Gettin' Dirty
I bought my 2008 Yamaha WR250R earlier this year and have put just over 1000 miles on it this year. There will be probably another day or two that I'll take it out for a spin in the dirt somewhere. Most of the miles came from two different weekends in Idaho with a bunch of my friends from the CMA Fastlane. We ride dirt roads, fire access roads, ATV, single track, and what I've taken to calling "no track" trails. That last is where the trail is marked with tape and led by the guy that marked it out but we're pretty much the first ones down it. Both of those weekends were around 250 miles - we ride out to the fun and have to ride back, usually on highways. Even being on the highways was not horrible. It's nice to know that I can keep up with people on much larger bikes. This year was one of getting used to the bike and getting out there and finding out what I'm capable of. From the Desert 100 Ironman to some tough single track up near Tiger Pass in the northwest corner of Washington. I spent time at the local ORV park practicing a bit this season too. There's a couple reasons for wanting to improve my skills. Certainly there's the fun of tackling tough terrain and coming out on top (that is, upright).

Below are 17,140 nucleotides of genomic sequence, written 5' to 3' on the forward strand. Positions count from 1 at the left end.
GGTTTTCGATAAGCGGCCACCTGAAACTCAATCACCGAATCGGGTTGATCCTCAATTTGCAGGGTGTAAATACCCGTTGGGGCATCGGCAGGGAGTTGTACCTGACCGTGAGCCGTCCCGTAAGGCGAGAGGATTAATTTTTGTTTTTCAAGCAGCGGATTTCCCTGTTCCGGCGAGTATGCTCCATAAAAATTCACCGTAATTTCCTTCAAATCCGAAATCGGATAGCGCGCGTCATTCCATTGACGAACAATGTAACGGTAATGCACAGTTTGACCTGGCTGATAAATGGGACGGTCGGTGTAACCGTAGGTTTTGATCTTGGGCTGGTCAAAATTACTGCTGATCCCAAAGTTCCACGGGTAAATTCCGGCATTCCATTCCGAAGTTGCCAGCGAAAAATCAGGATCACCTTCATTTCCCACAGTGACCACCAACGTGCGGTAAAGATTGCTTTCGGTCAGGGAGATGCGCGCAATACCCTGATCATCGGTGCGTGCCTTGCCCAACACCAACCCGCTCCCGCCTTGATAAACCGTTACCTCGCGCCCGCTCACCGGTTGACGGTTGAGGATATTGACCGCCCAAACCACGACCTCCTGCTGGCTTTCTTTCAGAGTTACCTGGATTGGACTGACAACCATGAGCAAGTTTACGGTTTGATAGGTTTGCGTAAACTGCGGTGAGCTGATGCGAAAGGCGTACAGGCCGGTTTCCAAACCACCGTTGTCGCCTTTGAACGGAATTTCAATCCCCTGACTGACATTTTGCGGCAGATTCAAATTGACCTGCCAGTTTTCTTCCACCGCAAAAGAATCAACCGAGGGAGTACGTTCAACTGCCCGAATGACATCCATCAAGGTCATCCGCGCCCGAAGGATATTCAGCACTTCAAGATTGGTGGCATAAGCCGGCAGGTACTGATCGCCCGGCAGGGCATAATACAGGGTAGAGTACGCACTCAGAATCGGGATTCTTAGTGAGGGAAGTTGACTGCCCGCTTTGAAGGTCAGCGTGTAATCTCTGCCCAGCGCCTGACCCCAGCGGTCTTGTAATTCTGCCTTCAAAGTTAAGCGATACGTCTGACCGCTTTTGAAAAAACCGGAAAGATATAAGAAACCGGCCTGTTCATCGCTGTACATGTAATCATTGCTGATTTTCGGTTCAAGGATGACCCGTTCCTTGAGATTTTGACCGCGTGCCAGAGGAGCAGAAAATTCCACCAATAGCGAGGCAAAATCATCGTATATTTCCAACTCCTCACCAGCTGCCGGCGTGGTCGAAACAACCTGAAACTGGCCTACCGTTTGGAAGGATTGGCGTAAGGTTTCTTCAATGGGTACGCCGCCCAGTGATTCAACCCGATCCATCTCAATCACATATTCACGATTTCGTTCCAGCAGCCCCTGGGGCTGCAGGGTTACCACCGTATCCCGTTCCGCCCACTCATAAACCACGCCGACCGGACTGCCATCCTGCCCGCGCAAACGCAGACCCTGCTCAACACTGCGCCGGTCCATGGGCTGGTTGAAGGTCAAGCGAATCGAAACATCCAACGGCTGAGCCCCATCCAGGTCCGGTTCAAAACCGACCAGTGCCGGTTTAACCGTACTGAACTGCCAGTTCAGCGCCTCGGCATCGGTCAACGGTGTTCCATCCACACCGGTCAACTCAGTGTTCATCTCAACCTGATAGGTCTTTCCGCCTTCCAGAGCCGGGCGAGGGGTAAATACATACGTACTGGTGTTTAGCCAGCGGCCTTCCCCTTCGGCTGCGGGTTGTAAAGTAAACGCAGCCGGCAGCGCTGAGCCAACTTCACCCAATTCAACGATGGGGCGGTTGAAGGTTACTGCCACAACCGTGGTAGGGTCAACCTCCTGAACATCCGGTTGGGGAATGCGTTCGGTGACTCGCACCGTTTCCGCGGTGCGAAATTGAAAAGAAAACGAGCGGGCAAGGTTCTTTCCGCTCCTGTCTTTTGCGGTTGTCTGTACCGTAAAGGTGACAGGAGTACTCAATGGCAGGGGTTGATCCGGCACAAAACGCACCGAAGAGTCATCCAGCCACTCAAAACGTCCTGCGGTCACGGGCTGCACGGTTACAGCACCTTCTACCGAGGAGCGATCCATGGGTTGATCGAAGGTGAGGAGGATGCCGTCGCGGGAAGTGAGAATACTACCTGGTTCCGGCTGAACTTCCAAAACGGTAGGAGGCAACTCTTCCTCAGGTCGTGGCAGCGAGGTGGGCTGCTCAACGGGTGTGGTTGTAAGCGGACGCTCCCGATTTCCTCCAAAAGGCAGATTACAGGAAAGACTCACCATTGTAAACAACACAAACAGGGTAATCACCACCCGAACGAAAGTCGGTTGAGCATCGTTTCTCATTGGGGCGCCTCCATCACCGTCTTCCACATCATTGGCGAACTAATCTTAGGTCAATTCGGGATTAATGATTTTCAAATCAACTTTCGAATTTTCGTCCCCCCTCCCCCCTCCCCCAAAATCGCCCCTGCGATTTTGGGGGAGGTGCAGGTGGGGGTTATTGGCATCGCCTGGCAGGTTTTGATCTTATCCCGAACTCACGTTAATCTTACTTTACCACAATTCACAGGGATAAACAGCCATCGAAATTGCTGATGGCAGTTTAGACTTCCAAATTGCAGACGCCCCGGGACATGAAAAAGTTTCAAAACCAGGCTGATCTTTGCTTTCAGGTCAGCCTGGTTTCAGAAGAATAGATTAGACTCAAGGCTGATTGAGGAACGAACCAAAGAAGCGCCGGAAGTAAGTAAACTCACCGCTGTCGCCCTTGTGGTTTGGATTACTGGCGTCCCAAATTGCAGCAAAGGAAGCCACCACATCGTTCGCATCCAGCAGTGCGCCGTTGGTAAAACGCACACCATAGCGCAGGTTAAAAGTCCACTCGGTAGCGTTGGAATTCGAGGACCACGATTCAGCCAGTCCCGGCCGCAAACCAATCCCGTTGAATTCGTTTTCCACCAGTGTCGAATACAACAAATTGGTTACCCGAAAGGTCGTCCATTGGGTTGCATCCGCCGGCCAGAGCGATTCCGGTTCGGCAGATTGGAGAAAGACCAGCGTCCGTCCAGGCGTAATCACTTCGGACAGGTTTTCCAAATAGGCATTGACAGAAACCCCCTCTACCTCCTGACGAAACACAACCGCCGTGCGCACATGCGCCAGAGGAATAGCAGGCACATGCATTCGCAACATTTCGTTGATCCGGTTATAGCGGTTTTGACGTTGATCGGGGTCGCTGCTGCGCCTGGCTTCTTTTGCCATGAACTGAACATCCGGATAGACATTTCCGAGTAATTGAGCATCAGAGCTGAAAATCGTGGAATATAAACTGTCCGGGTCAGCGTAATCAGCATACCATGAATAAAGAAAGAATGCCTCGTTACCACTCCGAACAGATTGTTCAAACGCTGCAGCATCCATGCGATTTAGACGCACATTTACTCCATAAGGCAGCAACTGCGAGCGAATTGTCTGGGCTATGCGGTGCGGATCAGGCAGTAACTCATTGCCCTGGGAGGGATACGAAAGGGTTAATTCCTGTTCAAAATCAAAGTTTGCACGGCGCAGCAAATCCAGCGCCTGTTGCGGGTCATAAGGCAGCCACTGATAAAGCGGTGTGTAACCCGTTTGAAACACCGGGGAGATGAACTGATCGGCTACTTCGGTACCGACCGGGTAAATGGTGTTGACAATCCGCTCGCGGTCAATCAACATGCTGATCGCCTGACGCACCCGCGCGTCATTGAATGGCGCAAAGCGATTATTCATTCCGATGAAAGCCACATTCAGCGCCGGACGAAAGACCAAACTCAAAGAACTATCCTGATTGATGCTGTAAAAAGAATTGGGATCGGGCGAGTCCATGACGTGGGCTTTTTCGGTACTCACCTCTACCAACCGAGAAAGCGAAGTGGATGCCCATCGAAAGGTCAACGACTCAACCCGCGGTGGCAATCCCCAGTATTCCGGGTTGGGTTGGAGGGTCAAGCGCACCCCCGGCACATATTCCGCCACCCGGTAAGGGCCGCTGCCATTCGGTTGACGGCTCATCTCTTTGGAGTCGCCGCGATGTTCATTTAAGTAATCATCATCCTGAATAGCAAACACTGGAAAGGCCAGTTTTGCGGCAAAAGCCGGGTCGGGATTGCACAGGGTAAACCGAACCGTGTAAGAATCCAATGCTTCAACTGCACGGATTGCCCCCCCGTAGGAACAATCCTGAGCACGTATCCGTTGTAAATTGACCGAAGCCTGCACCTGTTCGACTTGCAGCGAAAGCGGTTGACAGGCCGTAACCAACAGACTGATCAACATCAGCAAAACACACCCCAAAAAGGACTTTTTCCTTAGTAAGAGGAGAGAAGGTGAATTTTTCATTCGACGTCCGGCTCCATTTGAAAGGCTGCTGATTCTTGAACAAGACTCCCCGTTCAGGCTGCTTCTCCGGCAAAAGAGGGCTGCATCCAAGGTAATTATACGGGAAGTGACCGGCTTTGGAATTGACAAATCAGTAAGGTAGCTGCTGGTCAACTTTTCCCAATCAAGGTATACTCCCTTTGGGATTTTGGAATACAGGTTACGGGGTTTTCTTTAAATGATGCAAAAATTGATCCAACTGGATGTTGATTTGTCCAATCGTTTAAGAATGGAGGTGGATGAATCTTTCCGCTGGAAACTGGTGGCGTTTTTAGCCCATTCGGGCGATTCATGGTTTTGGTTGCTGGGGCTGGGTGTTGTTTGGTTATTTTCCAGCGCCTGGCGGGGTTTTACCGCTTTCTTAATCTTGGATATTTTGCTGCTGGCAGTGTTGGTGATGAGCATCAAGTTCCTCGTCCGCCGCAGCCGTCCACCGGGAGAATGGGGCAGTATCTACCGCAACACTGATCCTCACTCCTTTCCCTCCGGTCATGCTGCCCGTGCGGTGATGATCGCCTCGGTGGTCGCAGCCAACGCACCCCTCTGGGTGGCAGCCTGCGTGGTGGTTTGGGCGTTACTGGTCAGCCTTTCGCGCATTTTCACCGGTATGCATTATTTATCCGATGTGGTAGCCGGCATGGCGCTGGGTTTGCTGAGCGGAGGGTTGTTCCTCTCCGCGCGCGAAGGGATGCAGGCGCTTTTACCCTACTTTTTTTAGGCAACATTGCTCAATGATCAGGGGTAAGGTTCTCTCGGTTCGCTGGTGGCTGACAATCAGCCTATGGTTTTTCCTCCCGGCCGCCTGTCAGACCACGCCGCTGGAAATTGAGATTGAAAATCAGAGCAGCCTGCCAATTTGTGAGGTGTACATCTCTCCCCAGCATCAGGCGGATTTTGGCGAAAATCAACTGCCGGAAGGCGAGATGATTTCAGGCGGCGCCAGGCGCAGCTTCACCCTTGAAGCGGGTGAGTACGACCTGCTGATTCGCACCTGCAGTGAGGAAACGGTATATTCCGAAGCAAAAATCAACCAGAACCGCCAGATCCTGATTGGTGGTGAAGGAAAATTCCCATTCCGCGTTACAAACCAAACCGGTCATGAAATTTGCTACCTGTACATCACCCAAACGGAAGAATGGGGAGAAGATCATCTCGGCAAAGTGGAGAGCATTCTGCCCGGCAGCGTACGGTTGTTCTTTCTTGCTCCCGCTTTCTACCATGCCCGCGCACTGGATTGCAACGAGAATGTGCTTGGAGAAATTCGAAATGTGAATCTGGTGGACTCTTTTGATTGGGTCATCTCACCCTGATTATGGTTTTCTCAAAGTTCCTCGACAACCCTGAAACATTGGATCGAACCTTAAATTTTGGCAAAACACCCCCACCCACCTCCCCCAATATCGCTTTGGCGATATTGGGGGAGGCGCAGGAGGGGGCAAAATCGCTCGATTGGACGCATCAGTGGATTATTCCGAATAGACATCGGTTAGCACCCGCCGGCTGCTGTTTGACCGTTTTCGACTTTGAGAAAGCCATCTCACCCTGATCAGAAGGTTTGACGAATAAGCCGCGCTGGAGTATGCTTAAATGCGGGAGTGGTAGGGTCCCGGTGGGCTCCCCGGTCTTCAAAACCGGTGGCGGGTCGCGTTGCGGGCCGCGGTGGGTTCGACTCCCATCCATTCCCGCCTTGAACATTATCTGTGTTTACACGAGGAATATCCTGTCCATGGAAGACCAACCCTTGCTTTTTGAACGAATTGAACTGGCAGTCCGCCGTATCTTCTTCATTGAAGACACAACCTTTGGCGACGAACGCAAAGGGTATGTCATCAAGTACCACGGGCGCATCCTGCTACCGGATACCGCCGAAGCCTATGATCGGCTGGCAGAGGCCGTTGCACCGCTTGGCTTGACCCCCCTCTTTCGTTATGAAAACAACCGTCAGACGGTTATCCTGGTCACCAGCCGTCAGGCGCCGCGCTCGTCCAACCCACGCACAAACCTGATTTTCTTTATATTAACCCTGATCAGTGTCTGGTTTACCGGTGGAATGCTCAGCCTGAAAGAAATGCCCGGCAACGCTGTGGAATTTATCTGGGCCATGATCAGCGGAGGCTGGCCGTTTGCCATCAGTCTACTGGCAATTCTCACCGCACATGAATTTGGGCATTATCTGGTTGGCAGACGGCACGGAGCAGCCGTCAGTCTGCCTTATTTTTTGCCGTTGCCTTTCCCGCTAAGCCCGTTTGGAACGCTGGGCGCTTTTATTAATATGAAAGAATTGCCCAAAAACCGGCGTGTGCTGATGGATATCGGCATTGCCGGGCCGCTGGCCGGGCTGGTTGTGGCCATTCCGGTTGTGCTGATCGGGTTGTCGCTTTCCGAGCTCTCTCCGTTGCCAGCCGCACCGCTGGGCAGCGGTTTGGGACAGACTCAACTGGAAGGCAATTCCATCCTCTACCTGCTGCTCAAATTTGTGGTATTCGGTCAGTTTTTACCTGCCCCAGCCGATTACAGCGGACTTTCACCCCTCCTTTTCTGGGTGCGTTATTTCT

The second reason is that I intend to ride the Washington Backcountry Discovery Route next year. Over the winter I will be acquiring the necessary items I will need to do this kind of trip. Soft luggage from Mosko Moto, a larger fuel tank for the bike, and new Garmin GPS. I have my map of the route and I've already been scaling down my camping gear so I should be ready. It's much more "adventure" riding than I've done before, but it's what I've had in mind for quite awhile. I believe I have the right bike for it too. None of those 500-600 lb behemoths loaded up with another 100 lbs of luggage for me. If I can't lift the bike up when I fall, then it's way too heavy. Besides, maneuvering those monsters up and down slippery roads or trails doesn't sound like too much fun to me. My brother will be similarly equipped and the two of us will tackle Washington's BDR in 2017 and I hope to do Oregon's, Idaho's, and some day Colorado's BDR in the years to follow.

Goodbye Vstrom?
No way! I still love my bike and find it fun and just the right size for highway touring. I still have plans for a trip to Alaska and back and the Vstrom is just the bike for that trip. But the Yamaha is perfect for my backwoods riding and adventure trips here in the Pacific Northwest. I hope to get better photographic equipment and chronicle my little adventures too.

Can't wait for 2017!

Category: riding
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Tom Clark
I'm an application developer for Ministry Brands, living in Spokane, Washington. I also do a little development work on the side. And I love riding my bike all over the country with my friends.